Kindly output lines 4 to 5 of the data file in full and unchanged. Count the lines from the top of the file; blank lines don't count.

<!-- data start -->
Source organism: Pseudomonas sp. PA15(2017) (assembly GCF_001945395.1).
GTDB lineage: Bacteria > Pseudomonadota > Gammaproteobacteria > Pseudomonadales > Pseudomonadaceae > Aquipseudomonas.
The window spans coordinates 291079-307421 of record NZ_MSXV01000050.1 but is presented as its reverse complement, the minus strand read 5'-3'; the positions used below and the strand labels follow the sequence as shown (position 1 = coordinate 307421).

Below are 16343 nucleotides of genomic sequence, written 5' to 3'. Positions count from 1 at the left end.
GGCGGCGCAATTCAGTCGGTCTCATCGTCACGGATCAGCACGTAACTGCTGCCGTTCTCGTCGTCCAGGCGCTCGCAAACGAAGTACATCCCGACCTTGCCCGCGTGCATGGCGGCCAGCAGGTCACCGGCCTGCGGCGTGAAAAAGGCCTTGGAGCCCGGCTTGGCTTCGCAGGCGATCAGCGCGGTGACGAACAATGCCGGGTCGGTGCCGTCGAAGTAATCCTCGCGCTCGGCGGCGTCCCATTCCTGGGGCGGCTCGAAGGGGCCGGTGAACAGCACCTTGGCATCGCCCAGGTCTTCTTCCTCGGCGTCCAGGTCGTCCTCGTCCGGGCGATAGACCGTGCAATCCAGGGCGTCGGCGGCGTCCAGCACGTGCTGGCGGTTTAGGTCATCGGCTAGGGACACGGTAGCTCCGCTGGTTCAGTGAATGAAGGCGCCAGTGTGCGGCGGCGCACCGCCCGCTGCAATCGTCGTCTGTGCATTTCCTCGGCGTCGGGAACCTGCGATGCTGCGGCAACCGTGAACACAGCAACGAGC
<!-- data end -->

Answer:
Below are 16343 nucleotides of genomic sequence, written 5' to 3'. Positions count from 1 at the left end.
GGCGGCGCAATTCAGTCGGTCTCATCGTCACGGATCAGCACGTAACTGCTGCCGTTCTCGTCGTCCAGGCGCTCGCAAACGAAGTACATCCCGACCTTGCCCGCGTGCATGGCGGCCAGCAGGTCACCGGCCTGCGGCGTGAAAAAGGCCTTGGAGCCCGGCTTGGCTTCGCAGGCGATCAGCGCGGTGACGAACAATGCCGGGTCGGTGCCGTCGAAGTAATCCTCGCGCTCGGCGGCGTCCCATTCCTGGGGCGGCTCGAAGGGGCCGGTGAACAGCACCTTGGCATCGCCCAGGTCTTCTTCCTCGGCGTCCAGGTCGTCCTCGTCCGGGCGATAGACCGTGCAATCCAGGGCGTCGGCGGCGTCCAGCACGTGCTGGCGGTTTAGGTCATCGGCTAGGGACACGGTAGCTCCGCTGGTTCAGTGAATGAAGGCGCCAGTGTGCGGCGGCGCACCGCCCGCTGCAATCGTCGTCTGTGCATTTCCTCGGCGTCGGGAACCTGCGATGCTGCGGCAACCGTGAACACAGCAACGAGC